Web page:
Author Archives: Paul Symons

Guy’s news: Hot, hot, hot

It hit 41˚C in the polytunnels yesterday; too hot for people and too hot for crops. Picking starts at 5am to get the cucumbers, salad onions and basil picked and tomatoes side-shooted before it becomes unbearable. Even the bees head for the exit when it reaches 30˚C, as would most humans. I’ve headed to some shade by the reservoir to write this; not a bad office for today.

On our French farm we hire a helicopter to spray lime on the tunnels which is remarkably effective at reducing temperatures and stopping the peppers getting sunburnt; it’s hard to believe, but in the quest for the perfect pepper we seem to have bred out tolerance to the sun. Such is my frustration with overbred veg and overpriced seed that we are experimenting with some older varieties from central Europe this year. Meanwhile our early tunnel-grown runner beans are aborting their fruit in confusion at the extreme heat, so we are yet to pick a bean. We have started picking the first padron peppers which will be available next week; they have so much more flavour than anything available in a supermarket or any tapas bar I’ve visited. Shallow or dry fried until 50% of the skin blisters and sprinkled with sea salt, they are the perfect appetiser.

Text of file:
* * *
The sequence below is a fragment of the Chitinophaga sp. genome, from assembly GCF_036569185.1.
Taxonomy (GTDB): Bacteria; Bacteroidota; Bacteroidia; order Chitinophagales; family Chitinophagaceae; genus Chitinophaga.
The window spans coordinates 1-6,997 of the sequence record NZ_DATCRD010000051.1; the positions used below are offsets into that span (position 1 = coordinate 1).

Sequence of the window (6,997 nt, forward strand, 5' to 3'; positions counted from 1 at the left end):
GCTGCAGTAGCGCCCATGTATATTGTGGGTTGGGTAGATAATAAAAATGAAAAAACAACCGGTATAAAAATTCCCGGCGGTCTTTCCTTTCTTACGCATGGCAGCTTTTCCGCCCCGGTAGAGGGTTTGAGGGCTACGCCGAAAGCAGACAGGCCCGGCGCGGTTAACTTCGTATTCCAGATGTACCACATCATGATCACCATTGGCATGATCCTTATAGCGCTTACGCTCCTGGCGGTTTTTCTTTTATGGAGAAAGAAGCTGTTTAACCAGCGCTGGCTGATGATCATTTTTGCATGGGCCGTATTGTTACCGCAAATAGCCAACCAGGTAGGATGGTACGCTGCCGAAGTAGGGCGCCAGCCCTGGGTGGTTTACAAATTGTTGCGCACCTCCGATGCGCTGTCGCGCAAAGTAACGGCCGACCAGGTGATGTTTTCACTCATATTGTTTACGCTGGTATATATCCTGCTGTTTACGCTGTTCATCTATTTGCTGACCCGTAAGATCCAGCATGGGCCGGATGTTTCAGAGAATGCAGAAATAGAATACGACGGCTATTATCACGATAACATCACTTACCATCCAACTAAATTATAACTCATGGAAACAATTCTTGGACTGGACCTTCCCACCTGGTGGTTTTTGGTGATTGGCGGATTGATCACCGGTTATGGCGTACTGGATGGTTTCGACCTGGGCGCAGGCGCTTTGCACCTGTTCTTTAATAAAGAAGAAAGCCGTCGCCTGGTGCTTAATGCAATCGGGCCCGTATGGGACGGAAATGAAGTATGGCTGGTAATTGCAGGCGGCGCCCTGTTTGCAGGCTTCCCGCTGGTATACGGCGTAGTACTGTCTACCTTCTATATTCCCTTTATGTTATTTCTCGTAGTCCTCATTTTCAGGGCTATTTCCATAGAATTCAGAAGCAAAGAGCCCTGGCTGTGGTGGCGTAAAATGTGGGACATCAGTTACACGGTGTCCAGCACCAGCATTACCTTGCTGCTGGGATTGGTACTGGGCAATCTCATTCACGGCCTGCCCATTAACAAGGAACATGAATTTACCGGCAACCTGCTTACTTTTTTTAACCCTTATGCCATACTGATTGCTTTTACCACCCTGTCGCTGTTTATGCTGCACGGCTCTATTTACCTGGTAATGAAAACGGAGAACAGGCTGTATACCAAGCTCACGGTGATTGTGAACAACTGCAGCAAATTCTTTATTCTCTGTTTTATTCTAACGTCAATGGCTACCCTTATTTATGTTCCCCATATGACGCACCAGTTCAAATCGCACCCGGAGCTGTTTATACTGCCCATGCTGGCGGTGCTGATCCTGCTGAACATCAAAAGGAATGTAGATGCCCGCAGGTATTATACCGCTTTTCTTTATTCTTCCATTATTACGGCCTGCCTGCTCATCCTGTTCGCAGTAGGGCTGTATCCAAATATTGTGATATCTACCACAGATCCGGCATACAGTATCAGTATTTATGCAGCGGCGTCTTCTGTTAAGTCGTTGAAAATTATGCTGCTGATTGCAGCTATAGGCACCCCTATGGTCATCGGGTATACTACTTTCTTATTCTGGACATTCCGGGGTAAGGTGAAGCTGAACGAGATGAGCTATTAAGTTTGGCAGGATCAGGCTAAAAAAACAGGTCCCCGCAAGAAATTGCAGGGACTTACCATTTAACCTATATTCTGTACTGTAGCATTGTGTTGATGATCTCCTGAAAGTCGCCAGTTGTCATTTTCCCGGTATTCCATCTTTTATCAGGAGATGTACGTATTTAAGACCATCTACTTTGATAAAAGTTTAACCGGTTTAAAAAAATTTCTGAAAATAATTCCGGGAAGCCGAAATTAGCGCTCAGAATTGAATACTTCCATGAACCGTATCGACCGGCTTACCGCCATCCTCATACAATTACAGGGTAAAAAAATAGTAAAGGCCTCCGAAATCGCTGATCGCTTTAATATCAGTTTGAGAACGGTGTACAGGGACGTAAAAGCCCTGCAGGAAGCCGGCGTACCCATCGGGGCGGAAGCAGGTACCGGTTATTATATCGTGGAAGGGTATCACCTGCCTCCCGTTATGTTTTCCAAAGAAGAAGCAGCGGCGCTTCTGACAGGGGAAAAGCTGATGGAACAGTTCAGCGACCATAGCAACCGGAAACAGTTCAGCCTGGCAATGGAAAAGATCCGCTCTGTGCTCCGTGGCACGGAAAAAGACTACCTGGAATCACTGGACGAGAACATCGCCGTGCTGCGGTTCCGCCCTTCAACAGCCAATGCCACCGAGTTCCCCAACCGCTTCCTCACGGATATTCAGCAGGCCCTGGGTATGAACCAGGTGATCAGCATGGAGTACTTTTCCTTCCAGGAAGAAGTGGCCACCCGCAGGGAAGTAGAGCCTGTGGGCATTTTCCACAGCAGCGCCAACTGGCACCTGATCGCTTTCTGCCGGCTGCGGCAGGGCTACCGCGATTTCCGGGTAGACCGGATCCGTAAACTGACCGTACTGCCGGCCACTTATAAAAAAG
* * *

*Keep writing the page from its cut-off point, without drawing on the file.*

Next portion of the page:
Even outside the polytunnels the heat is causing stress in many crops, particularly our cool-loving brassicas. Plenty of water can help by affording the plant the chance to cool itself through evaporation from the leaves (as we do by sweating) but in this weather most farmers, us included, don’t have access to enough water pipes, pumps and sprinklers to get around needy crops and back to the start in time. Broccoli has been the worst affected; every head harvested this week ended up being fed to the cows. It was fine when picked but even with the best refrigeration nothing could undo the stress suffered in the field.

Sweetcorn on the other hand is lapping it up; it has a slightly different method of photosynthesis (the C4 pathway) which comes into its own as temperatures rise and water gets scarce. In France we have the biggest, greenest, most uniform crop I have seen in 30 years of growing, and expect to start picking some thumping cobs in early July ready for your BBQs.

Guy Watson